aconitum (monkshood), almond, aloe, apple, (also crab, pippin), apricot, ash, aspen, bachelor’s button, balm, balsam and balsamum, barley, bay, bean, bilberry, birch, blackberries and brambles, box, brier, broom, bulrush, burdock, burnet, cabbage, camomile, carnation, carraway, carrot, cedar, cherry, chestnut, clove, clover (or honey-stalks), cockle, coloquintida, columbine, cork, corn, cowslip, crow-flower, crown imperial, cuckoo-flower (buttercup), currant, cypress, daffodil, daisy, darnel, date, dewberry, dock, dogberry, ebony, eglantine, elder, elm, fennel, fern, fig, filbert, flag, flax, flower-de-luce (iris), fumitor, furze, garlic, gillyvor (carnation), ginger, gooseberry, goss or gorse, gourd, grace (rue), grape, grass, harebell, harlock (burdock), hawthorn, hazel, heath (ling), hebanon (possibly yew), hemlock, hemp, herb of grace (rue), holly, holy thistle, honeysuckle, hyssop, insane root (mythological), ivy, kecksies (hemlock), knot-grass, lady-smock, lark’s heels (larkspurs), laurel, lavender, leek, lemon, lettuce, lily, lime, ling, locust, long purple (probably orchis morio, o. mascula), love-in-idleness (pansy), mace, mallows, mandragora, mandrake (mythological), marigold (calendula or pot marigold), marjoram, marybud (marigold), mast, medlar, mint, mistletoe, moss, mulberry, mushroom, musk rose, mustard, myrtle, narcissus, nettle, nutmeg, oak, oats, olive, onion, orange, osier (willow), oxlip, palm tree, pansy, parsley, pea, peach, pear, peony, pepper, pig-nuts, pine, pink, plane tree, plantain, plum, pomegranate, poppy, potato, primrose, pumpion (probably gourd), quince, radish, reed, rhubarb, rice, rose, rosemary, rue, rush, rye, saffron (C. sativus), samphire, savory, sedge, senna, speargrass, stover (grass), strawberry, sugar, sycamore, thistle, thorn, thyme, toadstool, turnip, vetch, vine, violet, walnut, wheat, willow, woodbine (honeysuckle), wormwood, yew.

Source: The Plant-Lore and Garden-Craft of Shakespeare, by Henry N. Ellacombe. W. Satchell and Company, London, 1884.

Big list huh? Shakespeare was really into plants. If you wanted to find the exact quote for the plants this site has a william shakespeare works search that’ll fulfill your needs.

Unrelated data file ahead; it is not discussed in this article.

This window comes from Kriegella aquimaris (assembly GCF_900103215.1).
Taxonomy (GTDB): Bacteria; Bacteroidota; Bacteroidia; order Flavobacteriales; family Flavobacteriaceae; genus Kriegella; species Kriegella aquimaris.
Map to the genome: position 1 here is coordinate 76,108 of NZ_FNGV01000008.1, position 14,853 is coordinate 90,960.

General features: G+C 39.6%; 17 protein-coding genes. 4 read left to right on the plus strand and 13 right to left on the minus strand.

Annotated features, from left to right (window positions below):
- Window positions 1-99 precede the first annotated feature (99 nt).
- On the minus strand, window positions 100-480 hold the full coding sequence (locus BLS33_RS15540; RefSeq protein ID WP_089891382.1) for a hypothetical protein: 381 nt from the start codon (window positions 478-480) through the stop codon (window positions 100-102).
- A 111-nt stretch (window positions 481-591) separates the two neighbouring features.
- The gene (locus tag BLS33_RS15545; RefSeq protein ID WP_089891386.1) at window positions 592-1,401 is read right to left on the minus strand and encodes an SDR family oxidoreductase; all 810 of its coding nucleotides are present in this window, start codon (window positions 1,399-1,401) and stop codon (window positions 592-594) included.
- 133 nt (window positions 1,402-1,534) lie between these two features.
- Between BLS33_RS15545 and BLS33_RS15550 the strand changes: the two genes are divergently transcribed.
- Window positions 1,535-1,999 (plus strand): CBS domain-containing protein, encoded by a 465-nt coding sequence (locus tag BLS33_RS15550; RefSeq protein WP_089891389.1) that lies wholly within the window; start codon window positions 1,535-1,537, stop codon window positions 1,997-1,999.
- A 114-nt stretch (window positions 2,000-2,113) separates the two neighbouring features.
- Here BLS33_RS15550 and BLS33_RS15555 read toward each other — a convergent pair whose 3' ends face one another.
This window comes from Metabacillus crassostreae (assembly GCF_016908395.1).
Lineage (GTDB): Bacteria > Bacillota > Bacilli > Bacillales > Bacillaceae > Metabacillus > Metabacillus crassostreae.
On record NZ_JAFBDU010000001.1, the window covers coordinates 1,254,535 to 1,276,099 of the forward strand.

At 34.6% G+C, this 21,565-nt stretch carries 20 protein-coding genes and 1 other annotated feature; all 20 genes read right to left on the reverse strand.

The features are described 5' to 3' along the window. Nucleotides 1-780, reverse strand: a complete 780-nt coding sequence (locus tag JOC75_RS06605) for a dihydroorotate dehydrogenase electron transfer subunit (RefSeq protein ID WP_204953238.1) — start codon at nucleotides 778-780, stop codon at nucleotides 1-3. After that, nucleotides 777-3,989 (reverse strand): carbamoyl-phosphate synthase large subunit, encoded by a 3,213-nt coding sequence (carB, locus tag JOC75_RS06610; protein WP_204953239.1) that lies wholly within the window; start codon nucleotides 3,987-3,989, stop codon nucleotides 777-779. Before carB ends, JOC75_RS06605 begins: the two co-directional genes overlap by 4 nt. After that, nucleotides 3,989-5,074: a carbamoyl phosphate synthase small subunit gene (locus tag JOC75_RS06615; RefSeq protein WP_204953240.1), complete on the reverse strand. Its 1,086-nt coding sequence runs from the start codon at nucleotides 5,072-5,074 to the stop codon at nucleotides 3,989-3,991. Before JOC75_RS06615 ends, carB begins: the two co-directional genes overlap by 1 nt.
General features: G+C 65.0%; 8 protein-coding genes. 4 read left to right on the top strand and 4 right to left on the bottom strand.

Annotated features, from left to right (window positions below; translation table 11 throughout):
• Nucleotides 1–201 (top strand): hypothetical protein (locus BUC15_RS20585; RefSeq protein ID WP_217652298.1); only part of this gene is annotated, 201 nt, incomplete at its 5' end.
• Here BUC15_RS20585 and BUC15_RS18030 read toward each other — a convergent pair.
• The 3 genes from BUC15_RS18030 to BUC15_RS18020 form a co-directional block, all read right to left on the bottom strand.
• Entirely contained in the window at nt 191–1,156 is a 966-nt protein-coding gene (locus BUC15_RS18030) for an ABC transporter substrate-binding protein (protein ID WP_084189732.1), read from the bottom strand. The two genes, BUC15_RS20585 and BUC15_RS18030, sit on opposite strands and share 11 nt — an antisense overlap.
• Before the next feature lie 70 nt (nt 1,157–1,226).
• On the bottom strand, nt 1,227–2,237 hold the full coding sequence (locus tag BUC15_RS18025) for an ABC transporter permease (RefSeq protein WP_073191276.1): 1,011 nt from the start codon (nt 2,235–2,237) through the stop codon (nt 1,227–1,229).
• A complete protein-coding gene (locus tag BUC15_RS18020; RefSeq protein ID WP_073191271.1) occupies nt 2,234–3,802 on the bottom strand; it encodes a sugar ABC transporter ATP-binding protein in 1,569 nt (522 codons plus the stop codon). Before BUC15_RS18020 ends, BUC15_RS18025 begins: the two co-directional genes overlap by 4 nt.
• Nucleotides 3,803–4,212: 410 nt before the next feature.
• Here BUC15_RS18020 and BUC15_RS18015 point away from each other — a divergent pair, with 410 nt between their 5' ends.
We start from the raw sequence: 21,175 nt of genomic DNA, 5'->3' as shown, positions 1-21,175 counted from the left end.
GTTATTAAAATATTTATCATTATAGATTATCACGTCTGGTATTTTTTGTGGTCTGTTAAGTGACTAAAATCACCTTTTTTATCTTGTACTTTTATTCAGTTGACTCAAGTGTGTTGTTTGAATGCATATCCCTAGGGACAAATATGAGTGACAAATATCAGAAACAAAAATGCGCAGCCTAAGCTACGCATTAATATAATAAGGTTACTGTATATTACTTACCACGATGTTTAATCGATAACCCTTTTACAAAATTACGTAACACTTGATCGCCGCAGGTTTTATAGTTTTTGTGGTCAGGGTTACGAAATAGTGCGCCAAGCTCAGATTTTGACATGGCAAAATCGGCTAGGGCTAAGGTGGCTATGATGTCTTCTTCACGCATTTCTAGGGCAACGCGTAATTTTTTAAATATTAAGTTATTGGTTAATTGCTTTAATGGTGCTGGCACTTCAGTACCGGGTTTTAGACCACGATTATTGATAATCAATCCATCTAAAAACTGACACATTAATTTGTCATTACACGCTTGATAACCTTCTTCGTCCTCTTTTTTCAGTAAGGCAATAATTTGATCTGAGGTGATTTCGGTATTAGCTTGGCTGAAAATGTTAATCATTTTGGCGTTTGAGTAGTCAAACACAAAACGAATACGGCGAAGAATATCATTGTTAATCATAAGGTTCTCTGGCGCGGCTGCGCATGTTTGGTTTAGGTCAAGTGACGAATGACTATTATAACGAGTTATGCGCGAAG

3 Responses to “Growing William Shakespeare’s Garden”

  1. Bethany~Furnishmyway  Says:


    I loved the link between two arts here: gardening and literature. I do agree that Shakespeare could have had a huge influence on the popularity of roses during his time. Such an interesting connection. As an, English major, I also love the idea of incorporating classic quotes throughout the garden. A very special touch! Wonderful post and great job with your research!

  2. Anna  Says:

    I love your post here about having a Shakespeare Garden. I have to say that I find English cottage gardens so lovely and romantic- and I love visiting beautiful English formal gardens nearby (just glad I don’t have to maintain one!). There aren’t many shrubs well suited for my area that take shearing neatly that well, so it’s always amazing to see what real patience and diligence can create in gardens where the effort to make the “look” happen is in abundance.

    Roses are another one of those hits-and-misses in my climate- right now I have native roses that grace my property in random swaths that were probably planted by deer or birds at one point. I would love some purposeful roses around at some point though!

    I especially enjoyed going through your suggested plant list and reading some of the common names you have for many of the plants. Brought back memories of reading Shakespeare’s work in high school English class.

    Thank you for this fun and educational post!


  3. Kati B ~ FurnishMyWay  Says:

    I am an avid reader (studied literature in undergrad), and I never noticed how many plants Shakespeare mentioned! Now I really want to have my very own Shakespeare garden. And I love your idea for the rose bush sign–might have to use that someday.

    Wonderful and informative post–thanks! 🙂